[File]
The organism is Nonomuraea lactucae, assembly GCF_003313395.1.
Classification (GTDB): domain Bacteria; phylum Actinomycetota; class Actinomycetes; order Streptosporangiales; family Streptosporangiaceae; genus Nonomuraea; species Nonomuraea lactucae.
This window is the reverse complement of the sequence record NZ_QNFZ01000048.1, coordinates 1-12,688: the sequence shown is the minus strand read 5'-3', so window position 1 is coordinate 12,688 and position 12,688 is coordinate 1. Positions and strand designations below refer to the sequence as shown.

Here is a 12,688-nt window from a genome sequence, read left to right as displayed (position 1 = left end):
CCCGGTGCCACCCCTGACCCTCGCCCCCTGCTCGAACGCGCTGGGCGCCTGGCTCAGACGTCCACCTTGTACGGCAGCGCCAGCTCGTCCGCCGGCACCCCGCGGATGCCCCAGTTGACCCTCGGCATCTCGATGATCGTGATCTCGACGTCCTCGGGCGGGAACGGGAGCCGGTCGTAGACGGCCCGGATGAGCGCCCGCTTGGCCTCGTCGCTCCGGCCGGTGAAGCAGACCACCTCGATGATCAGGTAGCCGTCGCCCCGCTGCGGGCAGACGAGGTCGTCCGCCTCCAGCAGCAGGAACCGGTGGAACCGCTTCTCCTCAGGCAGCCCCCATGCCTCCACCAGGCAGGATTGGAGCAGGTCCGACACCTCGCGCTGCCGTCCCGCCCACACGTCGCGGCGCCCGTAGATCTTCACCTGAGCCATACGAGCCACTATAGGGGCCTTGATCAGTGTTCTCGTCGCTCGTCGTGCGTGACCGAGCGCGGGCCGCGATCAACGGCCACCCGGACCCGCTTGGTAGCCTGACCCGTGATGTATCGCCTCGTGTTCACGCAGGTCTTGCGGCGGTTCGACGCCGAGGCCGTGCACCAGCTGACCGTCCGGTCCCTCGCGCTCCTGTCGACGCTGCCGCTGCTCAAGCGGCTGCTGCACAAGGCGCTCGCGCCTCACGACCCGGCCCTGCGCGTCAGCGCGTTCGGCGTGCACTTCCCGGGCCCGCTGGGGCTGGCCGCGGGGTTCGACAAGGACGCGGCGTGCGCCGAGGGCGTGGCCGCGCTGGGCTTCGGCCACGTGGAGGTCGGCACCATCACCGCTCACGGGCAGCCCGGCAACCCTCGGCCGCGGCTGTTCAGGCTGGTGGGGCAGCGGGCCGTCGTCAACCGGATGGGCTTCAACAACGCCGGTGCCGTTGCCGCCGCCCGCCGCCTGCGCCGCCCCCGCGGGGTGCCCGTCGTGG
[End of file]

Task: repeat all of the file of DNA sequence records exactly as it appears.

The organism is Nonomuraea lactucae, assembly GCF_003313395.1.
Classification (GTDB): domain Bacteria; phylum Actinomycetota; class Actinomycetes; order Streptosporangiales; family Streptosporangiaceae; genus Nonomuraea; species Nonomuraea lactucae.
This window is the reverse complement of the sequence record NZ_QNFZ01000048.1, coordinates 1-12,688: the sequence shown is the minus strand read 5'-3', so window position 1 is coordinate 12,688 and position 12,688 is coordinate 1. Positions and strand designations below refer to the sequence as shown.

Here is a 12,688-nt window from a genome sequence, read left to right as displayed (position 1 = left end):
CCCGGTGCCACCCCTGACCCTCGCCCCCTGCTCGAACGCGCTGGGCGCCTGGCTCAGACGTCCACCTTGTACGGCAGCGCCAGCTCGTCCGCCGGCACCCCGCGGATGCCCCAGTTGACCCTCGGCATCTCGATGATCGTGATCTCGACGTCCTCGGGCGGGAACGGGAGCCGGTCGTAGACGGCCCGGATGAGCGCCCGCTTGGCCTCGTCGCTCCGGCCGGTGAAGCAGACCACCTCGATGATCAGGTAGCCGTCGCCCCGCTGCGGGCAGACGAGGTCGTCCGCCTCCAGCAGCAGGAACCGGTGGAACCGCTTCTCCTCAGGCAGCCCCCATGCCTCCACCAGGCAGGATTGGAGCAGGTCCGACACCTCGCGCTGCCGTCCCGCCCACACGTCGCGGCGCCCGTAGATCTTCACCTGAGCCATACGAGCCACTATAGGGGCCTTGATCAGTGTTCTCGTCGCTCGTCGTGCGTGACCGAGCGCGGGCCGCGATCAACGGCCACCCGGACCCGCTTGGTAGCCTGACCCGTGATGTATCGCCTCGTGTTCACGCAGGTCTTGCGGCGGTTCGACGCCGAGGCCGTGCACCAGCTGACCGTCCGGTCCCTCGCGCTCCTGTCGACGCTGCCGCTGCTCAAGCGGCTGCTGCACAAGGCGCTCGCGCCTCACGACCCGGCCCTGCGCGTCAGCGCGTTCGGCGTGCACTTCCCGGGCCCGCTGGGGCTGGCCGCGGGGTTCGACAAGGACGCGGCGTGCGCCGAGGGCGTGGCCGCGCTGGGCTTCGGCCACGTGGAGGTCGGCACCATCACCGCTCACGGGCAGCCCGGCAACCCTCGGCCGCGGCTGTTCAGGCTGGTGGGGCAGCGGGCCGTCGTCAACCGGATGGGCTTCAACAACGCCGGTGCCGTTGCCGCCGCCCGCCGCCTGCGCCGCCCCCGCGGGGTGCCCGTCGTGG